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Laparoscopic Tubal Ligation
WHAT YOU NEED TO KNOW:
A laparoscopic tubal ligation is surgery to close your fallopian tubes to prevent pregnancy.
WHILE YOU ARE HERE:
Before your surgery:
- Informed consent is a legal document that explains the tests, treatments, or procedures that you may need. Informed consent means you understand what will be done and can make decisions about what you want. You give your permission when you sign the consent form. You can have someone sign this form for you if you are not able to sign it. You have the right to understand your medical care in words you know. Before you sign the consent form, understand the risks and benefits of what will be done. Make sure all your questions are answered.
- An IV is a small tube placed in your vein that is used to give you medicine or liquids.
- Anesthesia is medicine to make you comfortable during the surgery. Caregivers will work with you to decide which anesthesia is best for you.
- General anesthesia will keep you asleep and free from pain during surgery. Anesthesia may be given through your IV. You may instead breathe it in through a mask or a tube placed down your throat. The tube may cause you to have a sore throat when you wake up.
- Local anesthesia is a shot of medicine put into the area where your surgery will be done. It is used to numb the area and dull the pain. You may still feel pressure or pushing during surgery.
During your surgery:
One or more small incisions will be made in your abdomen. The scope and other instruments will be inserted into the incisions. Your abdomen may be filled with a gas called carbon dioxide. This makes it easier for your surgeon to see inside your abdomen. Your fallopian tubes then are closed with a type of clip or heat, or they are cut. After the surgery is done, the incisions are closed with stitches or staples.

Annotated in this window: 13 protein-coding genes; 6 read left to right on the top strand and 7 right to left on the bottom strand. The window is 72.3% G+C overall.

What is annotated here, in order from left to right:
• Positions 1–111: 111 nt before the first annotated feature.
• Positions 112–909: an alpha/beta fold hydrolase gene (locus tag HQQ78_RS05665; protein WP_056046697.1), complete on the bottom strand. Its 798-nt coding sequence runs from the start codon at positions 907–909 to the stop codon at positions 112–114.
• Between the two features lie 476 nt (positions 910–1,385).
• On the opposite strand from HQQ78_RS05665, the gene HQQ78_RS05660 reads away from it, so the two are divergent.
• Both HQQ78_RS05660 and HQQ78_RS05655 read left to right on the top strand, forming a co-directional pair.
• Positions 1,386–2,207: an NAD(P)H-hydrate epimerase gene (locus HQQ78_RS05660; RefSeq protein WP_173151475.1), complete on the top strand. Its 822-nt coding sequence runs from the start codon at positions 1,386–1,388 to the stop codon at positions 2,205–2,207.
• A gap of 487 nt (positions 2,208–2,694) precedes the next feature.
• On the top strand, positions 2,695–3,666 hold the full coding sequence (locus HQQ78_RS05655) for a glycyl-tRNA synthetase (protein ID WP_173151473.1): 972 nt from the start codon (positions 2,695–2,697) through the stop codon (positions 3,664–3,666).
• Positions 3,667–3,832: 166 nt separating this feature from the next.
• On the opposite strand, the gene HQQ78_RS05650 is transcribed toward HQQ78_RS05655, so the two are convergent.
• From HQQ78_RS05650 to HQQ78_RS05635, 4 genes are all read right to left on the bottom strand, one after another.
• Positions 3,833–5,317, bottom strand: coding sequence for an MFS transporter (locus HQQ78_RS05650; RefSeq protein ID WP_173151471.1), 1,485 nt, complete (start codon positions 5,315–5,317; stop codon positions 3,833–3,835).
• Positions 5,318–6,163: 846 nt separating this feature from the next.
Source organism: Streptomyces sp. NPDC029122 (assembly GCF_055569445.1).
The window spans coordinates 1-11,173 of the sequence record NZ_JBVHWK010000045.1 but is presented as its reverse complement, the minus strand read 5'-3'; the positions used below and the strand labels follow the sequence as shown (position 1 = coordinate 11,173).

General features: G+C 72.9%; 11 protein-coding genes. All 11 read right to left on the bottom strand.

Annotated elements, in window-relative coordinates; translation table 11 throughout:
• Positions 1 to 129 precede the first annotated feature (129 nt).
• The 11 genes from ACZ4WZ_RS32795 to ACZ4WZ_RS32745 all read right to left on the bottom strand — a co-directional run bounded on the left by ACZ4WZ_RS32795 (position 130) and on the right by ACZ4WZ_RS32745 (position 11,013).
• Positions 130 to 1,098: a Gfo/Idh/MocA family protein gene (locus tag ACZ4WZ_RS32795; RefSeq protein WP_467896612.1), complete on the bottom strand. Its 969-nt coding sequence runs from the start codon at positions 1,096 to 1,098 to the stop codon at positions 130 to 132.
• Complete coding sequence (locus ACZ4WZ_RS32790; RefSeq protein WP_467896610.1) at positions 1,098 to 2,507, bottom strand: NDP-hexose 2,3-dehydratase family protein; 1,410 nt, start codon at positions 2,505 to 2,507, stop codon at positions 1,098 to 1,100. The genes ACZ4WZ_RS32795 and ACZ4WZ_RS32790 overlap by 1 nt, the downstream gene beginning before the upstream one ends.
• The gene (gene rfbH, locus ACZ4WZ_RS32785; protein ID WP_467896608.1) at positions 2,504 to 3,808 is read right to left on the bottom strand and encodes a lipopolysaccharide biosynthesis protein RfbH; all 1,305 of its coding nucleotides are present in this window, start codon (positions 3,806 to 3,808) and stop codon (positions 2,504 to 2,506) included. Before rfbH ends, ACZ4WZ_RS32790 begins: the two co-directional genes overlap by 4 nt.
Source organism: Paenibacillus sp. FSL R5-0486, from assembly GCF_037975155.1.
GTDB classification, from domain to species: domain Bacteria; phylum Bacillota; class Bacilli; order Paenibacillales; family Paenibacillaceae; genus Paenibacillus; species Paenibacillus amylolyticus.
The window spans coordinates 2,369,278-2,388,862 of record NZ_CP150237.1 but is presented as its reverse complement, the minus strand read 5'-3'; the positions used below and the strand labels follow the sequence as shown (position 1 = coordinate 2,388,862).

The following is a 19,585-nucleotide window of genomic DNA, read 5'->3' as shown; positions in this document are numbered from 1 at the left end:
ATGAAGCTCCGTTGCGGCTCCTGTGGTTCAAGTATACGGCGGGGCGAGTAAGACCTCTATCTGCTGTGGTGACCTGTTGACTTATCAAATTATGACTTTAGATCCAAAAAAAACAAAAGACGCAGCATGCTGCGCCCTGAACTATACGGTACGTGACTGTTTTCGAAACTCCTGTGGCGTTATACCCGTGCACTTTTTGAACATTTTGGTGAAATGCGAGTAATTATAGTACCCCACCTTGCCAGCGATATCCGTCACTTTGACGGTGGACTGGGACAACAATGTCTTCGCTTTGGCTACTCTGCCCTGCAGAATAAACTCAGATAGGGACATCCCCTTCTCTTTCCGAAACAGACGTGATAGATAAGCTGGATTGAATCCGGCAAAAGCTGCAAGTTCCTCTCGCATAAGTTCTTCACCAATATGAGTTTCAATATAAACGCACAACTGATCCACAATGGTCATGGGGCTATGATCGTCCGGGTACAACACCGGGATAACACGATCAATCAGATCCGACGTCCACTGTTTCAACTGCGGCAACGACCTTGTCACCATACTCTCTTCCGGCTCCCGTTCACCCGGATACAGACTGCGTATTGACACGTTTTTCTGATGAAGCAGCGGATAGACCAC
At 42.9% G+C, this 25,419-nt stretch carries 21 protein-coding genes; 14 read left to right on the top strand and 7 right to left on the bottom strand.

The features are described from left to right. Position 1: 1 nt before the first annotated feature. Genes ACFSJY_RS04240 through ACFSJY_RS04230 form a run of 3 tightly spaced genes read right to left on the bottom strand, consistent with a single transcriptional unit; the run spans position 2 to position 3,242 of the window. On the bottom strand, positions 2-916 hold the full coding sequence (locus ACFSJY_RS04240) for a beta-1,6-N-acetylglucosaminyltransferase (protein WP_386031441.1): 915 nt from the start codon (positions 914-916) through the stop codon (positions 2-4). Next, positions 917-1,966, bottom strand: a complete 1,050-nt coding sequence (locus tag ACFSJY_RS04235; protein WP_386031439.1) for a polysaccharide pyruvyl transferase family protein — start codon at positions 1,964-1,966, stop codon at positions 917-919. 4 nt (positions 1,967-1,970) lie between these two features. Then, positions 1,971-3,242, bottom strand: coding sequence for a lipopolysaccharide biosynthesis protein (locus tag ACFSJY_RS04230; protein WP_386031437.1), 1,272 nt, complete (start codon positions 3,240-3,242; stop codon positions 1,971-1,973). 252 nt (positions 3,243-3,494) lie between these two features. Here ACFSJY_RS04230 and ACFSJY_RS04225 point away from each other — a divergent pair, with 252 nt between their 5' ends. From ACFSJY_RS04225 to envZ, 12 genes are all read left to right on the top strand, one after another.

After your surgery:
You will be taken to a room to rest until you are fully awake. Caregivers will monitor you closely for any problems. Do not get out of bed until your caregiver says it is okay. When your caregiver sees that you are okay, you will be able to go home or be taken to your hospital room. A bandage will cover the staples or stitches closing the incisions in your abdomen.
- You will be able to drink liquids and eat certain foods once your stomach function returns. You may be given ice chips at first. Then you will get liquids such as water, broth, juice, and clear soft drinks. If your stomach does not become upset, you may then be given soft foods, such as ice cream and applesauce. Once you can eat soft foods easily, you may slowly begin to eat solid foods.
- Antibiotics help prevent a bacterial infection.
- Antinausea medicine helps calm your stomach and prevents vomiting.
- Pain medicine may be given. Do not wait until the pain is severe before you ask for more medicine.
You may bleed more than expected, have trouble breathing, or get an infection. Blood vessels or organs such as your bowel or bladder could be injured during surgery. Although pregnancy is unlikely after a tubal ligation, there is still a small chance that you may get pregnant. If pregnancy does occur, there is an increased risk for an ectopic pregnancy (tubal pregnancy). A tubal ligation can be reversed, but it does not mean you will be able to get pregnant again.
CARE AGREEMENT:You have the right to help plan your care. Learn about your health condition and how it may be treated. Discuss treatment options with your caregivers to decide what care you want to receive. You always have the right to refuse treatment.
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The above information is an educational aid only. It is not intended as medical advice for individual conditions or treatments. Talk to your doctor, nurse or pharmacist before following any medical regimen to see if it is safe and effective for you.